When dealing with Improv Everywhere, the first rule is that it's not a prank, it's a "mission." The devoted faithful of this New York based improv/acting/mayhem ensemble have been pulling missions all over their city and gaining a pretty sizable following in the process. So when the biggest band in the world, U2, came to town, their "Even Better Than The Real Thing" mission was born. In what took weeks to put together, the group staged a remarkably authentic "U2 concert" on the roof of their apartment building, which just so happened to be right next to Madison Square Garden, where the real U2 was about to play. Despite a Korean-American guitarist playing the Edge, a band who barely had one practice, and NYPD storming the building, the mission was a success, bringing hundreds into the streets of New York and bottlenecking traffic. Improv member Charlie Todd talks about what it takes to perform one of the greatest pranks, er, missions, in musical history, and what happens after they were almost arrested for doing it.

Due to the elaborate nature of this mission, did you have doubts about whether or not you could pull it off?

I was very nervous about how loud it would be. We finally did a sound check the week before the prank, and thankfully the guitar and bass amps were plenty loud. I knew I would have a large group of people "in on it" to form the base of the crowd. Once you have a group of people looking at something in NYC, everyone else wants to stop and look as well. By the end of the performance, there were around 300 people watching.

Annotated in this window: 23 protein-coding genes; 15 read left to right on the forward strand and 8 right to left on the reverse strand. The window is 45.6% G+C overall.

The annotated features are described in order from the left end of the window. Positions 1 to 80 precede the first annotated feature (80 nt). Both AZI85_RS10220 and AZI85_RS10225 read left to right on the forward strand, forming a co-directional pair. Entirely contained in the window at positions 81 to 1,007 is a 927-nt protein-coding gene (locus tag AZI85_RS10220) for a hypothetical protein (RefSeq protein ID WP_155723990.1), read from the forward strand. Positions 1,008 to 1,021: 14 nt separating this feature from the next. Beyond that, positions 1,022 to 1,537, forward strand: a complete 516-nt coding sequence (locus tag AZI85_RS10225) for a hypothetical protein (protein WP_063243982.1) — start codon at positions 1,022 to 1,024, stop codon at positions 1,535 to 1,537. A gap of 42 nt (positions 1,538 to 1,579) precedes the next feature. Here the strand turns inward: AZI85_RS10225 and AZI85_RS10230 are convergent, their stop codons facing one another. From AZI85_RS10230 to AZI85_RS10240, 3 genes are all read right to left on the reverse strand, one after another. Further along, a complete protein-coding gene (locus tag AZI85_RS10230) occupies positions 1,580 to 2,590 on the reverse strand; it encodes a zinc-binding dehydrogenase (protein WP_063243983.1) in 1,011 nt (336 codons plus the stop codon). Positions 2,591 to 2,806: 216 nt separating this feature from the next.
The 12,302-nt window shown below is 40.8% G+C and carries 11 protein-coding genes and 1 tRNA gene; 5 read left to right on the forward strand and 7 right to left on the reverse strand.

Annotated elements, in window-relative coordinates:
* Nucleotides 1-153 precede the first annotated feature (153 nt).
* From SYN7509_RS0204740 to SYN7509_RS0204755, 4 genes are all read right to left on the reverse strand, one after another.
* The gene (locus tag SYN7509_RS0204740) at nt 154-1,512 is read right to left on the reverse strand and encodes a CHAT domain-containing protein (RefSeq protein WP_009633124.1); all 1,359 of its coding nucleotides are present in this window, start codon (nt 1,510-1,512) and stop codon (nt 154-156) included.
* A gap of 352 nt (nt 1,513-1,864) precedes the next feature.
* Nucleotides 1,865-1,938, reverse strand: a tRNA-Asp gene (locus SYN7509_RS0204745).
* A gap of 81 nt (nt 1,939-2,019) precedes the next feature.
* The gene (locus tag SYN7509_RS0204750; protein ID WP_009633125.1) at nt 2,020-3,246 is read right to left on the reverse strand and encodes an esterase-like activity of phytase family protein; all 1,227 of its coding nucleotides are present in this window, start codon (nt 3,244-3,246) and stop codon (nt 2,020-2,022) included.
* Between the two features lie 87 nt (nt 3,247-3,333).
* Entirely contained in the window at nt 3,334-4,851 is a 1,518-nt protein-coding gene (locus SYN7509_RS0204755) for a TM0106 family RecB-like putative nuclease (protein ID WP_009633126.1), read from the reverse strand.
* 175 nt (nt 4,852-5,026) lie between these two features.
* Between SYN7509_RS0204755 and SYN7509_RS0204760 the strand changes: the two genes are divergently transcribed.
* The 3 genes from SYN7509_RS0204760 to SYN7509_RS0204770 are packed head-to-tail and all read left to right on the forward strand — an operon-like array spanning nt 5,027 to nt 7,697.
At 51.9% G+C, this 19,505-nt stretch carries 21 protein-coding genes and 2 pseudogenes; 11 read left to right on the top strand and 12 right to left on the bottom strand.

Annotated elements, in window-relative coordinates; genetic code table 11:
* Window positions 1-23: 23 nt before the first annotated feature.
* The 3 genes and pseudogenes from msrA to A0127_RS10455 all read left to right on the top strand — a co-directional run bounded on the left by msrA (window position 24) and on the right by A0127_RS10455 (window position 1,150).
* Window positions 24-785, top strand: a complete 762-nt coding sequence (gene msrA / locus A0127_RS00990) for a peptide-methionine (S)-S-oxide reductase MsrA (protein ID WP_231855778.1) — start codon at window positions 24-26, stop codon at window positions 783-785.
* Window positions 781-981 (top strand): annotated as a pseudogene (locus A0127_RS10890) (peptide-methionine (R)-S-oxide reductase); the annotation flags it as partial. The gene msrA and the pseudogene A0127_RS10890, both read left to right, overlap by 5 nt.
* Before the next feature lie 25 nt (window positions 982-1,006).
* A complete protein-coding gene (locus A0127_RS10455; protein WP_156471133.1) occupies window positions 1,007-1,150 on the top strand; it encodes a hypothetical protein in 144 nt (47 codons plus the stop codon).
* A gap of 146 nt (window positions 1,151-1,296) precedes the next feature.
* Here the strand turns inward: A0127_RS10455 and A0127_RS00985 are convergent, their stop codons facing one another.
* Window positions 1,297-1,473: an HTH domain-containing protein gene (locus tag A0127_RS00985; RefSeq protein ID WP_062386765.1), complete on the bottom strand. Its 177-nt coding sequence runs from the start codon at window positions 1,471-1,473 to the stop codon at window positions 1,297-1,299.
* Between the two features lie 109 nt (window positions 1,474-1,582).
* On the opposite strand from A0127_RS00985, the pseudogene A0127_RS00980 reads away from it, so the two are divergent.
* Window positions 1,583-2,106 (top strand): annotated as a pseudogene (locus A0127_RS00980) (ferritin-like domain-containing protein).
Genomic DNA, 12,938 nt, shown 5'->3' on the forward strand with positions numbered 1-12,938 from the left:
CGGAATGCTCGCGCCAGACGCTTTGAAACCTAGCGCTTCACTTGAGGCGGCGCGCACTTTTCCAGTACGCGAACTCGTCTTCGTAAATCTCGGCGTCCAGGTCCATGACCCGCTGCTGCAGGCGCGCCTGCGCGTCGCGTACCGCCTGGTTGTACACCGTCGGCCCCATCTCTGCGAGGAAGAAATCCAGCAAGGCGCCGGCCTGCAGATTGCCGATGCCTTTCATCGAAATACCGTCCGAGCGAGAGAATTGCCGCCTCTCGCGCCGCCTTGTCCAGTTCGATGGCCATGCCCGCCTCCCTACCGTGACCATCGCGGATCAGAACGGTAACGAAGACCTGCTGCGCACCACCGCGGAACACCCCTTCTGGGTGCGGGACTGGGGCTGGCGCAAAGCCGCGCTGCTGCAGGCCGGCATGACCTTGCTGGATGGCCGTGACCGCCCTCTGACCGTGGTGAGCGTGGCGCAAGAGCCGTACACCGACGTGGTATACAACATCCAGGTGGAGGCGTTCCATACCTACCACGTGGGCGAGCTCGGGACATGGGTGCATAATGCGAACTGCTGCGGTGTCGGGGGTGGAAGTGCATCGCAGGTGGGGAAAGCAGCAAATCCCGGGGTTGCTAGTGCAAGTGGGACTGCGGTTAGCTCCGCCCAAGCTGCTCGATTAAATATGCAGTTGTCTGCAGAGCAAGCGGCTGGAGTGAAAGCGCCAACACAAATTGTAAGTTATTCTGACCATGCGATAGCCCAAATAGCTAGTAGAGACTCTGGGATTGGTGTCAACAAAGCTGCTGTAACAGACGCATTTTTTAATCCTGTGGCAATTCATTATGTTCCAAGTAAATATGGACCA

Do you think the onlookers and people in the street ever bothered to question the quality of the music being played? Or were they just caught up in the moment?

People always believe what they want to believe. They wanted this great New York story of seeing the number one band in the world performing for free, so they believed it. The point of the event was to make people laugh and smile, not necessarily to trick them. We certainly ended up tricking way more people than I thought we would.

You were handcuffed and almost arrested for doing this; did you have to go to court? Pay a fine?

Eight of us have to appear in court on June 21. The cops told us we would probably pay a $10 fine.

Do you think U2 heard about the concert?

I'm not sure. I hope they did. I think they would appreciate our attention to detail. Plus our prank made the Arts section of the New York Times. I bet Bono reads that.

To see the amazing video of the mission, go to http://waxy.org/random/video/improvanywhere_u2.mp4